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Hello! how are you? I am from Chile, South America and it is my first post in this forum. I am writing because I am finishing a Master's in Missiology at a denominational university in my country (surely you have not even heard of this place 😰 ha ha). I took this course because it was the only reasonable option for me at the time, but in reality I have always searched for something about the Old Testament with a concentration on the Ancient Near East. I'm looking for a master's degree that is, in some way, more conservative, but I think that in first-level schools that does not exist. What "more conservative" options are there in the best schools in the US? Will I have to look at a denominational school? I have also thought about going to the Hebrew University of Jerusalem for M.A. in the Bible & the Ancient Near East to learn Hebrew and Akkadian. After finishing I plan to see options that give me the opportunity to study a PhD in the religious area (OT with a concentration in ANE), but the truth is that I do not know if this is a master's degree like that of Jerusalem will help me to choose a school of religion, because the program is not religious. To summarize, I'd like to end with an Old Testament PhD and Ancient Near East, hopefully more conservative. It is difficult what I ask, I know, but I would like to know if anyone has any idea of what I could do with my life ... haha Thank you in advance for your help. Cheers!
Hey all, Starting this thread to help each other and let one another know where we applied, got accepted, denied or wait-listed. Also feel free to provide any other information such as funding, choosing one school over another, reasons why rejecting etc. Here is my list of applications and updates so far: USA Yale Div - MARc Philosophical Theology/Philosophy of Religion (waiting) Duke Div - MTS (accepted w/ 25% funding) - any idea how to get more? Wake Forest Div - MDiv (rejected) - was surprised to find out I was rejected BU SoT - MTS (waiting) Canada Wycliffe College (UofT) - MTS (waiting) Regent College - MTS (waiting) UK U of Oxford (Wycliffe Hall) - MTh (waiting) U of Cambridge - MPhil in Theology, Religion, and Philosophy of Religion (waiting) U Of Edinburgh - MPhil (waiting) U of St. Andrews - MTh (rejected) I'm also an international student, graduating with a B.A. in Theology from the historic Moody Bible Institute (Chicago, IL) Any ideas of funding available for international students? The idea of a loan kind of scares me. Best of luck everyone!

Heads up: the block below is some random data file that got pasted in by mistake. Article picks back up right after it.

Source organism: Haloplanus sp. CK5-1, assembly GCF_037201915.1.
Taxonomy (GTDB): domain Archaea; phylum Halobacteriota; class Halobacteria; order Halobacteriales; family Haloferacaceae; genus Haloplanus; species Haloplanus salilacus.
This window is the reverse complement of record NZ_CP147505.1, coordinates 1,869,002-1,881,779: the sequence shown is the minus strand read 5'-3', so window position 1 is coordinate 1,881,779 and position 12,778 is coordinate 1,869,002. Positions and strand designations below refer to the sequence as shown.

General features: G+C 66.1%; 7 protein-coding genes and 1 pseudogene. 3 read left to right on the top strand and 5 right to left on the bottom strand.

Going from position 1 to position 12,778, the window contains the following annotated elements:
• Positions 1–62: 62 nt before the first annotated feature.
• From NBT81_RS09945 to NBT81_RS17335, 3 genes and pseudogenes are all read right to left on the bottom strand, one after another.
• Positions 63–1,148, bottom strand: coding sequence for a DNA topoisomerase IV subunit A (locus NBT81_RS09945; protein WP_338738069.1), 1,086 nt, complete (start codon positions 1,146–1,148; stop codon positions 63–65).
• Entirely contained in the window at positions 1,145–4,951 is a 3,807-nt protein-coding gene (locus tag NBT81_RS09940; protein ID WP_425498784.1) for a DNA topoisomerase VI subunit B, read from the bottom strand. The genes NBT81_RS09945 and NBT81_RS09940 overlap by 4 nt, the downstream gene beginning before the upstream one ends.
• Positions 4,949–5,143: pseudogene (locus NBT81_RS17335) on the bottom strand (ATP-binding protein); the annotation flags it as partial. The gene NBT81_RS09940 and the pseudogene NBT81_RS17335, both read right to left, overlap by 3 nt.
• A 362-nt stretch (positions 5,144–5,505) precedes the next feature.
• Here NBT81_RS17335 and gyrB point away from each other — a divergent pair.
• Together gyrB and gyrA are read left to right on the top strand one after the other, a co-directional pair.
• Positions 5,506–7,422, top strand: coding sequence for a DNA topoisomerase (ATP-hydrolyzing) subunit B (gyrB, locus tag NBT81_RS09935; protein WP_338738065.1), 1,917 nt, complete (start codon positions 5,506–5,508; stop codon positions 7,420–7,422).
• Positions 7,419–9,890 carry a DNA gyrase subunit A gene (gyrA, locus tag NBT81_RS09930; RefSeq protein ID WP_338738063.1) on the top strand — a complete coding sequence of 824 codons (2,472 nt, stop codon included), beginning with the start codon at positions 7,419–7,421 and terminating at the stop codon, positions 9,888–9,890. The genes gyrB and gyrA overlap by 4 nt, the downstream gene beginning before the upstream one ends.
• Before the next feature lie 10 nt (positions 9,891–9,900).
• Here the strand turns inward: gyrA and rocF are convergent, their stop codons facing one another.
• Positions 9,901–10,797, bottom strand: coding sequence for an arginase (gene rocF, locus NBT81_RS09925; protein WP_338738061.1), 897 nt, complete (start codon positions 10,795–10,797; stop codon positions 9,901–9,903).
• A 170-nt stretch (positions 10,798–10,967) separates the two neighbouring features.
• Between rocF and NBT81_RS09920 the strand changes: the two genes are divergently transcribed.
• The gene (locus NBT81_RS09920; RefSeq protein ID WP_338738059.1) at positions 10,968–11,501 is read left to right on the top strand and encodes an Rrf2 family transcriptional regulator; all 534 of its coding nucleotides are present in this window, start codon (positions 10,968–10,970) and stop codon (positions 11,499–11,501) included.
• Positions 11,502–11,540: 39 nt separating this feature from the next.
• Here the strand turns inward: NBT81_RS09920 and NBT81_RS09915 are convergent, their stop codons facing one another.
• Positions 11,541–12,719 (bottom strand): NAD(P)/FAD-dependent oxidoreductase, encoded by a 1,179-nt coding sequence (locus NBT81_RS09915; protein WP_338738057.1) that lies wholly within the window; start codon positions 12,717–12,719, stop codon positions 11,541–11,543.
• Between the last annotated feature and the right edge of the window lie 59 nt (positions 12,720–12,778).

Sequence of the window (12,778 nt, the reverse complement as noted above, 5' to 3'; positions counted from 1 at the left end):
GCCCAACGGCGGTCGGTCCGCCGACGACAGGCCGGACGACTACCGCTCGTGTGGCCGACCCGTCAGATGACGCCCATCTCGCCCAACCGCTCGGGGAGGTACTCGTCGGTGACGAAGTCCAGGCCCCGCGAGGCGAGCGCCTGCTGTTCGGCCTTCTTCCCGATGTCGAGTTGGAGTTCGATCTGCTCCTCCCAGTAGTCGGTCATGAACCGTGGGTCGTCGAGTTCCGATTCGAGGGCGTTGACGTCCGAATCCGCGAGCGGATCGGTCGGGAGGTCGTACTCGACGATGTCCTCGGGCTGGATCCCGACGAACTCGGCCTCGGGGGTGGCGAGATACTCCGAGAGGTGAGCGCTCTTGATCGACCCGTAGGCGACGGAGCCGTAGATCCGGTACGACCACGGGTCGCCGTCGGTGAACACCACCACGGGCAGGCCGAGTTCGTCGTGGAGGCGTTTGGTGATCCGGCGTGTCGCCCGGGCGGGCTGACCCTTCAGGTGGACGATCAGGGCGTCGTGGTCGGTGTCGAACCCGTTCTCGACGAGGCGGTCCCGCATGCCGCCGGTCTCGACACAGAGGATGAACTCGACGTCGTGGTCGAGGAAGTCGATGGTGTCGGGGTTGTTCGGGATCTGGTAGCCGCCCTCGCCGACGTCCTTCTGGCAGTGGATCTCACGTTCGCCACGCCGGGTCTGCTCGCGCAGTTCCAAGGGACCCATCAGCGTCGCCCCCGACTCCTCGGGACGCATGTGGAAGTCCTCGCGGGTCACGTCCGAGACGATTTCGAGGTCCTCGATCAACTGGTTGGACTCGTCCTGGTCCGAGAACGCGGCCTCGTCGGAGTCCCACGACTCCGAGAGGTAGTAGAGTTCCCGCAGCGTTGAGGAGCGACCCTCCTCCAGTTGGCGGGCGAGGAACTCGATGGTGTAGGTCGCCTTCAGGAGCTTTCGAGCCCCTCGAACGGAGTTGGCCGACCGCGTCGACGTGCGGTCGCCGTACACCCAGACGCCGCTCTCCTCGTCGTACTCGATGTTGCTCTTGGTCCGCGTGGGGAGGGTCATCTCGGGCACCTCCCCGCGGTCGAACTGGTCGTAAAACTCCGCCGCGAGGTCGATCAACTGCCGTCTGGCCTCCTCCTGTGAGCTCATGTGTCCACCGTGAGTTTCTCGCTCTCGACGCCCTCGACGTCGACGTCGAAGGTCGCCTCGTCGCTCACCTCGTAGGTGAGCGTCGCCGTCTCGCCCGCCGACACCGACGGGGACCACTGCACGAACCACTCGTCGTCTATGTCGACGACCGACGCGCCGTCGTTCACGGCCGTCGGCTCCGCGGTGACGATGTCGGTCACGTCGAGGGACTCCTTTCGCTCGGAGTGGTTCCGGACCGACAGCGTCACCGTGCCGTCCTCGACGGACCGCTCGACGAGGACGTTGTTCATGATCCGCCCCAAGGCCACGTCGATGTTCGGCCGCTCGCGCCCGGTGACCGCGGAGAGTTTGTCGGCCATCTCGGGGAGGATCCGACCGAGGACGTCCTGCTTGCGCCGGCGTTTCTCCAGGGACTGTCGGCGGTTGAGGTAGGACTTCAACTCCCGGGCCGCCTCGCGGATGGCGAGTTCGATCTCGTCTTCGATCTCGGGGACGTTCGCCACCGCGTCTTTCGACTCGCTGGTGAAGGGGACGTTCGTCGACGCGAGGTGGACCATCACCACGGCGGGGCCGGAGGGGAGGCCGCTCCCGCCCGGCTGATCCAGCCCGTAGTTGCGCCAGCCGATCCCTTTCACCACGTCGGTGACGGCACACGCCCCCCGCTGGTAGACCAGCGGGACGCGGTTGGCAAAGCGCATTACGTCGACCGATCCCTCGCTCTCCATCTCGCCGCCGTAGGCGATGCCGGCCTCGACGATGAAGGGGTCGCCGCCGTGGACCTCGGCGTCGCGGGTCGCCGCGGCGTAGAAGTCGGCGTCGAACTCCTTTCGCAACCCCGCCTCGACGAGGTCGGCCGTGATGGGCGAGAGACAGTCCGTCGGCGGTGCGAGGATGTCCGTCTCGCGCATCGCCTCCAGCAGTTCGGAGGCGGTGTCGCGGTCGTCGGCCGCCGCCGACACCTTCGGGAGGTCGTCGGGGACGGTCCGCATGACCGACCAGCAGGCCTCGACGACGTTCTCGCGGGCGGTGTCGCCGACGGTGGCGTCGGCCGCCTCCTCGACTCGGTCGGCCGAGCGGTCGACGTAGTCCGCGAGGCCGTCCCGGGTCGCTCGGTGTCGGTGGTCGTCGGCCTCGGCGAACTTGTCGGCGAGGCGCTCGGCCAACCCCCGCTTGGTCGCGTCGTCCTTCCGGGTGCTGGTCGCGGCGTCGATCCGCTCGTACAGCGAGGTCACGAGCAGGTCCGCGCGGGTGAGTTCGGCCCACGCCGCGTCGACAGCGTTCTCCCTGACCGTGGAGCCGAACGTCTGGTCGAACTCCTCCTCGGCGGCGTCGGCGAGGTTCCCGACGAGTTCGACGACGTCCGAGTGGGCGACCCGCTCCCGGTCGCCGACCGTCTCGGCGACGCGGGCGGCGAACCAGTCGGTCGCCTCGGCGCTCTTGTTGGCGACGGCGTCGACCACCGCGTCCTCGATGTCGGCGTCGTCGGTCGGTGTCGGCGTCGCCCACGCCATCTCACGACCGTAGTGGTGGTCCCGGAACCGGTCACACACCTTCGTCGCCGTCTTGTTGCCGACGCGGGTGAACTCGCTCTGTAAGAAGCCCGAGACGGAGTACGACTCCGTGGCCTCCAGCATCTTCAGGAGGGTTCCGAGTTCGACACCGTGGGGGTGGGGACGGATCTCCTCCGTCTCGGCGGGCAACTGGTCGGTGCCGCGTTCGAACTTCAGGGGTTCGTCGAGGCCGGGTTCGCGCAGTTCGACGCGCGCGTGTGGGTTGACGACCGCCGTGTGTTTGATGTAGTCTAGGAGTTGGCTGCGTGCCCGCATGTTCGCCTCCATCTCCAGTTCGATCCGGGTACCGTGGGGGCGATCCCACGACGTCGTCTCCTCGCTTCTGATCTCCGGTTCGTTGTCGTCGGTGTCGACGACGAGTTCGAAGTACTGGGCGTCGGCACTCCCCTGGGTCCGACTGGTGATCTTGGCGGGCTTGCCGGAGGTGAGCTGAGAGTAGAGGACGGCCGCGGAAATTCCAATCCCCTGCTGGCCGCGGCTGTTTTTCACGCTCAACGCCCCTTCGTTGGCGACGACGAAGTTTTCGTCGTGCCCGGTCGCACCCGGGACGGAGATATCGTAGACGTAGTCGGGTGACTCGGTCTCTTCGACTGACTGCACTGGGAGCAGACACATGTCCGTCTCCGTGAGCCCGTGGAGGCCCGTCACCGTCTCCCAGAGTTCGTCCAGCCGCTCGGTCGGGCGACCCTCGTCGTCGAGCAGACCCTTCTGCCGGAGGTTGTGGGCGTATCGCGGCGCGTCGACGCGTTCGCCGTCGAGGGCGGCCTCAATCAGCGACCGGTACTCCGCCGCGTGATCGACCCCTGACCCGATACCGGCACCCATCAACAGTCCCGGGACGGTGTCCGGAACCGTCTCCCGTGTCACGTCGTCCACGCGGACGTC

I'm circulating the following announcement for fellowships in the Hebrew Bible and the history of its interpretation at UNC Chapel Hill. More information below! *** The University of North Carolina at Chapel Hill is accepting applications for fellowships in Hebrew Bible and its history of interpretation through the Department of Religious Studies for the academic year 2018-2019. The deadline to apply is December 12, 2017. Graduate students can qualify to receive additional support from the Carolina Center for Jewish Studies. The doctoral program offers an opportunity for students to pursue specialized training in the Hebrew Bible and its history of interpretation within the broader context of a top ranked graduate program in religion. The Department of Religious Studies is known, in particular, for engaging contemporary theories of religion and for its exceptional pedagogical training. Students will participate in the Ancient Mediterranean Religions subfield and receive extensive training in the history and culture of the ancient Near East, as well as early Judaism and Christianity. They will also have the opportunity to study with faculty at nearby Duke University. Primary faculty in Hebrew Bible include: David Lambert, associate professor, author of How Repentance Became Biblical: Judaism, Christianity, and the Interpretation of Scripture (Oxford University Press, 2016). •Hebrew Bible and its history of interpretation • Late Second Temple Judaism • The history of Jewish thought Joseph Lam, assistant professor, author of Patterns of Sin in the Hebrew Bible: Metaphor, Culture, and the Making of a Religious Concept (Oxford University Press, 2016). •Hebrew Bible in its Ancient Near Eastern context •Hebrew and other Semitic languages Faculty in other areas of the Ancient Mediterranean Religions subfield include: Bart Ehrman (history of early Christianity; New Testament studies) Jodi Magness (early Judaism; archeology of Palestine) Evyatar Marienberg (Rabbinic Judaism and Jewish law) Zlatko Pleše (Gnosticism; Hellenistic religions and philosophy) For more information, please contact David Lambert (email@example.com) or Joseph Lam (firstname.lastname@example.org). More information is also available on the Department’s website at religion.unc.edu. UNC-flyer-2017.pdf